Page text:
Green Hydrogen: Sustainable Options for Mobility and Industry

Green Hydrogen Sustainable Options for Mobility and Industry

Breaking Our Reliance on Fossil Fuels

Hydrogen-powered technology has seen a great deal of interest and innovation in the past decade, overcoming many of the barriers to widespread adoption: growing public awareness, and investment in fueling infrastructure. For automakers, with the increased production of fuel cell electrical vehicles (FCEVs) and California’s aim to have one million hydrogen fuel cars on its roads by 2030, the clean production of hydrogen is a key next step in consumers’ adoption of a decarbonized future. Clean hydrogen, or green hydrogen, has key advantages:

While alternative energy sources are critical to impacting climate change, today most hydrogen is produced from fossil fuels. The production of hydrogen through natural gas reforming or coal gasification has been a necessary growth step for the industry, but we are now poised to further remove our dependence on fossil fuels by expanding production in green hydrogen technologies.


Hydrogen Statistics:

  • The major hydrogen producing states are California, Louisiana, and Texas
  • 6% of global natural gas and 2% of global coal goes into hydrogen production
  • About 9 million metric tons of hydrogen are produced in the US annually


Is all hydrogen fuel green?

Hydrogen fuel is thought of as ‘clean power’ because it only produces water vapor emissions. However, hydrogen has traditionally been created through natural gas reforming. Hydrogen can be produced from any number of domestic resources:

  • Electrolysis – the use of electricity to split water into hydrogen and oxygen
  • Solar—solar thermochemical, photoelectrochemical (PEC) and photolytic biological water splitting
  • Wind—wind generated electricity to power electrolysis to produce hydrogen
  • Biomass—as most hydrogen produced today in the US is made through steam-methane reforming, biomass may be a viable alternative for methane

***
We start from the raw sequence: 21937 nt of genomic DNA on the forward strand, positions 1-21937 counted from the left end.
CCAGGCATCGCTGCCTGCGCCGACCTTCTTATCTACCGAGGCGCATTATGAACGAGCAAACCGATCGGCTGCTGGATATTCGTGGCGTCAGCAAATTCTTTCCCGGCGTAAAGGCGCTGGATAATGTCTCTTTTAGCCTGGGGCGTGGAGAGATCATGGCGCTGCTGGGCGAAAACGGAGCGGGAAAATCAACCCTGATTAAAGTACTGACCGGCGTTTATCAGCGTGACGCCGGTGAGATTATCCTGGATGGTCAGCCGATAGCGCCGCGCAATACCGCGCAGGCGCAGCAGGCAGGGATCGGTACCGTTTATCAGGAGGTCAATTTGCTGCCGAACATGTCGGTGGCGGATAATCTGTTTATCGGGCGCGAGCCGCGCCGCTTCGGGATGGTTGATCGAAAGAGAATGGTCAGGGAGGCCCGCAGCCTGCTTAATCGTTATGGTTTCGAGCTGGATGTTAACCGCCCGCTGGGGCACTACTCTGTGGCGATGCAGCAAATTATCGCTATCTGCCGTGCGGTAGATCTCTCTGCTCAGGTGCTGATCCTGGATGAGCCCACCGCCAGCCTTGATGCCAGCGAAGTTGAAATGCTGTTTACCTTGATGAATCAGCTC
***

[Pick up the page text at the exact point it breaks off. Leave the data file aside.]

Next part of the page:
Green hydrogen emissions are carbon free, and these alternative technology pathways can further lower or eliminate emissions.


Did You Know: Water to Water

Most of the renewable sources of hydrogen rely on water. But just like nature’s water cycle, the use of hydrogen produces distilled water—about a liter per 100kms of hydrogen consumed in a FCEV car.

How can we reduce the production cost of hydrogen?

The Hydrogen Council, a global initiative dedicated to growing the hydrogen economy, expects hydrogen solutions costs to decrease by as much as 50% in the next 10 years, making hydrogen a viable competitor to both other low-carbon and conventional alternatives.

In recent years, climate change has become an increased focus to the public. Amidst the publicity of quickly-dropping emissions due to pandemic-related shutdowns, as well as a volatile oil and gas economy, some major companies and cities are beginning to make investments in new power sources to support a more sustainable future and reduce dependency on fossil fuels.

While our current hydrogen sources have been an important steppingstone toward a viable hydrogen supply chain, green hydrogen production will help us reach both the momentum and promise for greener mobility and industry.

Learn how Haskel is contributing to the development of cost-effective hydrogen refuelling and our newest solutions.

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